The global prevalence of AAS use has been estimated at 3.3% to 6.4% in men [2, 14] and 1.3% in women [14,15]. Most men who use AAS to gain muscular mass gain are not athletes and their principal goal is to look and feel strong [2]. Although women have less global use of anabolic steroids, a study of North American high school students showed a 5.3% use rate, similar to the incidence of depressive symptoms, use of cigarettes, and slimming pills. Authors also observed that the use was not necessarily associated with participation in sports competitions, but appears as part of a series of dangerous attitudes aiming to achieve ephemeral feeling of well-being [15]. Our patient, a 26-year-old man who was an amateur athlete interested in bodybuilding, not in sports results, belongs to the group most likely to misuse AAS. The drugs he used – trenbolone, stanozolol, and testosterone – are the ones most frequently described in other studies in this area [16,17].


The effects of AAS have been studied for decades. Studies have described endocrine, dermatological, skeletal, genitourinary, psychiatric, hepatic, metabolic, and cardiovascular effects in bodybuilders and high-level athletes [5,6,8,18–21] (Table 6). According to the literature, psychiatric symptoms are common in users of the hormones, and our patient reported stress, anxiety, and irritability before his AMI. Although the psychiatric symptoms associated with AAS are nonspecific and underestimated, they could be a clue that an individual should consider stopping use of these hormones [22,23].


Changes in lipid profile were observed in this patient a few days before his AMI. The high LDL and low HDL cholesterol levels (204 mg/dL and 30 mg/dL, respectively) suggest hormonal action on lipid metabolism, which increases cardiovascular risk [5,24–27]. High levels of CRP (3.54 mg/L) have been associated with AAS misuse. The mechanism of action may by the hepatic activity of these hormones or the role that CRP plays as a pro-inflammatory marker [28].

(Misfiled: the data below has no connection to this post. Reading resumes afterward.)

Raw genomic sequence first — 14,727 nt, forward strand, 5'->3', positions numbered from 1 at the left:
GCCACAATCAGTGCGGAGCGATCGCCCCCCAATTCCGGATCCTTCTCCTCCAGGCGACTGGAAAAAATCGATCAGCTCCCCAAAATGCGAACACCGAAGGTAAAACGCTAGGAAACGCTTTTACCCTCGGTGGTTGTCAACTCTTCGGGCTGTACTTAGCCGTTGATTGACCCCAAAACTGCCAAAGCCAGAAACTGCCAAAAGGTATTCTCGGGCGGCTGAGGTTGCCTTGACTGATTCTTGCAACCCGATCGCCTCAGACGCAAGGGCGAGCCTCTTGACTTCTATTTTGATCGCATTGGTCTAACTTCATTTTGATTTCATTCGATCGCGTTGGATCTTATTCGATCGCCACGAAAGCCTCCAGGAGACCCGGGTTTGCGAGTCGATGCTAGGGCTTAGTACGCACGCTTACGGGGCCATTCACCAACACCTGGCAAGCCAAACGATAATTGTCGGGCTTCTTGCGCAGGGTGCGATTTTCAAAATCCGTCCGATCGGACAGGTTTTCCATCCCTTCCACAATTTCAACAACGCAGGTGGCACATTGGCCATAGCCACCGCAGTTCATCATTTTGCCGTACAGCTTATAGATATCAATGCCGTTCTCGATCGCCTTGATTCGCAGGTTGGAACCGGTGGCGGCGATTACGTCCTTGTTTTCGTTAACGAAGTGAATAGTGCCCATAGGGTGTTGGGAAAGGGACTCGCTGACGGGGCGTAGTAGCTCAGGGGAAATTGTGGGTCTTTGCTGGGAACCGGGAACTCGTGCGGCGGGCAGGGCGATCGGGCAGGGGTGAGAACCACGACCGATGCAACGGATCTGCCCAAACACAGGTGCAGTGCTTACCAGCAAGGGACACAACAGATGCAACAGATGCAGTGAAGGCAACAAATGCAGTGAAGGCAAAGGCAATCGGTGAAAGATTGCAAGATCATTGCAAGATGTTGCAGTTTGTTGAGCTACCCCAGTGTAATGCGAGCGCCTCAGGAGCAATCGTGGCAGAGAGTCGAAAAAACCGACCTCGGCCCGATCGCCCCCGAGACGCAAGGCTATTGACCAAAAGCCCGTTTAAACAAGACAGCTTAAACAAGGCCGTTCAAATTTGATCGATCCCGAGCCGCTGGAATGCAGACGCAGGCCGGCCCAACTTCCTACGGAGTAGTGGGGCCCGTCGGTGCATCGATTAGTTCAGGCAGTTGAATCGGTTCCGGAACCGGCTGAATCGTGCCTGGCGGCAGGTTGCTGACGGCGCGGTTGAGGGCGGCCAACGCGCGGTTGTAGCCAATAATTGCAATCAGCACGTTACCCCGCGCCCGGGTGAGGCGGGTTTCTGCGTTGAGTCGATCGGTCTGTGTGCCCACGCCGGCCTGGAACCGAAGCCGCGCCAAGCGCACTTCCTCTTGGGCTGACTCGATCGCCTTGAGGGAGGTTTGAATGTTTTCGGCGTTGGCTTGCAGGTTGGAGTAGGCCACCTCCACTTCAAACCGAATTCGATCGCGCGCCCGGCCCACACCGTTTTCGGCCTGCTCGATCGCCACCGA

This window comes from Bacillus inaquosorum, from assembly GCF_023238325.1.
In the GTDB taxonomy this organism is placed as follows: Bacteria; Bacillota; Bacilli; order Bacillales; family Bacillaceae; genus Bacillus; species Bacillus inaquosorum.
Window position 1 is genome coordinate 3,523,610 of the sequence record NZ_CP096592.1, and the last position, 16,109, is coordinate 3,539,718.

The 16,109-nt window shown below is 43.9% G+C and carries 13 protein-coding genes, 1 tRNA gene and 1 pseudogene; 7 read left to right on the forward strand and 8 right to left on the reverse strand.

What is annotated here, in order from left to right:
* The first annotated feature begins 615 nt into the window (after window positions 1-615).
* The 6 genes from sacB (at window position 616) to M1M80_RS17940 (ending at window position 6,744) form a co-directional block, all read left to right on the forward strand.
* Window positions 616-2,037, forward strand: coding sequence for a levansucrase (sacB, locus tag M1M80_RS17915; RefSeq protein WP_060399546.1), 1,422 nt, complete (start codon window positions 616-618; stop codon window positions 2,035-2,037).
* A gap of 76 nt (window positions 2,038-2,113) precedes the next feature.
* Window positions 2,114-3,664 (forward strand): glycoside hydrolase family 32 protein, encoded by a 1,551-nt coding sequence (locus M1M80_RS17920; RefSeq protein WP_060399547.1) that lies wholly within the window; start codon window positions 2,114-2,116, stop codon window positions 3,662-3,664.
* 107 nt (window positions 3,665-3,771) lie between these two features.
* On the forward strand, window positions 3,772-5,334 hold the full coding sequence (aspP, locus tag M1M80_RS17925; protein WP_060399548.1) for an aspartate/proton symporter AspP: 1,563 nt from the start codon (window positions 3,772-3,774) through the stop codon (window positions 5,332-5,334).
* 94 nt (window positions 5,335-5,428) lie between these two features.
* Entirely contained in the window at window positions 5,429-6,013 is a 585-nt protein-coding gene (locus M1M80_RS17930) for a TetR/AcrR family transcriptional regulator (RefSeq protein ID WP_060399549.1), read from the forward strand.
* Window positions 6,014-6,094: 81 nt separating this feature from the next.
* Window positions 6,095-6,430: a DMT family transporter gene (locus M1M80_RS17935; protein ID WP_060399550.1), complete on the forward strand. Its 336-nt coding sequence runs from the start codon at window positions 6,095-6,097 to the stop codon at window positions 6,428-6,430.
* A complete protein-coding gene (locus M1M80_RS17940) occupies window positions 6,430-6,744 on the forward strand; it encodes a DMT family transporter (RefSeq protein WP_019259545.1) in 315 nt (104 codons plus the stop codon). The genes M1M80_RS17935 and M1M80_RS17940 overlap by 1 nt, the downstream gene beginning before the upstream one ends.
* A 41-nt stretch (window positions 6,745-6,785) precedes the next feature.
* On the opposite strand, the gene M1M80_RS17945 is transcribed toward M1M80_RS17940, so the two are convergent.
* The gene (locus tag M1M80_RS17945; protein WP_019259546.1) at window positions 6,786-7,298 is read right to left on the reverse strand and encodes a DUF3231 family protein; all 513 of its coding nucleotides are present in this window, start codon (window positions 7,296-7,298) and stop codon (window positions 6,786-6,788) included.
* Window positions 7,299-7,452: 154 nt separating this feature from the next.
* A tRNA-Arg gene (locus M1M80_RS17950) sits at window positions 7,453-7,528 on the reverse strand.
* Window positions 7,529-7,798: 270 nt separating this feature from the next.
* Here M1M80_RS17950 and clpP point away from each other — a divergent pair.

Although it is not possible to conclude that AAS caused coronary plaques in this specific case, the association has been described in the literature. Baggish et al. [28] evaluated 140 weightlifters ages 34 to 54 years with DECG and coronary tomography, with 2-year follow-up, and observed a higher incidence of left ventricular systolic dysfunction and diastolic dysfunction and greater volume of coronary plaques in AAS users than in non-users.

There are not many AAS-related AMI case reports [7,30–39]. Generally, these cases occur in men ages 25 to 35 years who are bodybuilders or fighters and have few or no traditional risk factors. In some cases, no obstructions in the coronary arteries have been found. It is possible that these patients have some characteristics more suggestive of myocarditis, which is also associated with AAS, especially in cases of diffusely myocardial dysfunction, elevated troponin, and no coronary obstruction [40]. Another explanation is the development of small-vessel disease related to misuse of AAS [41].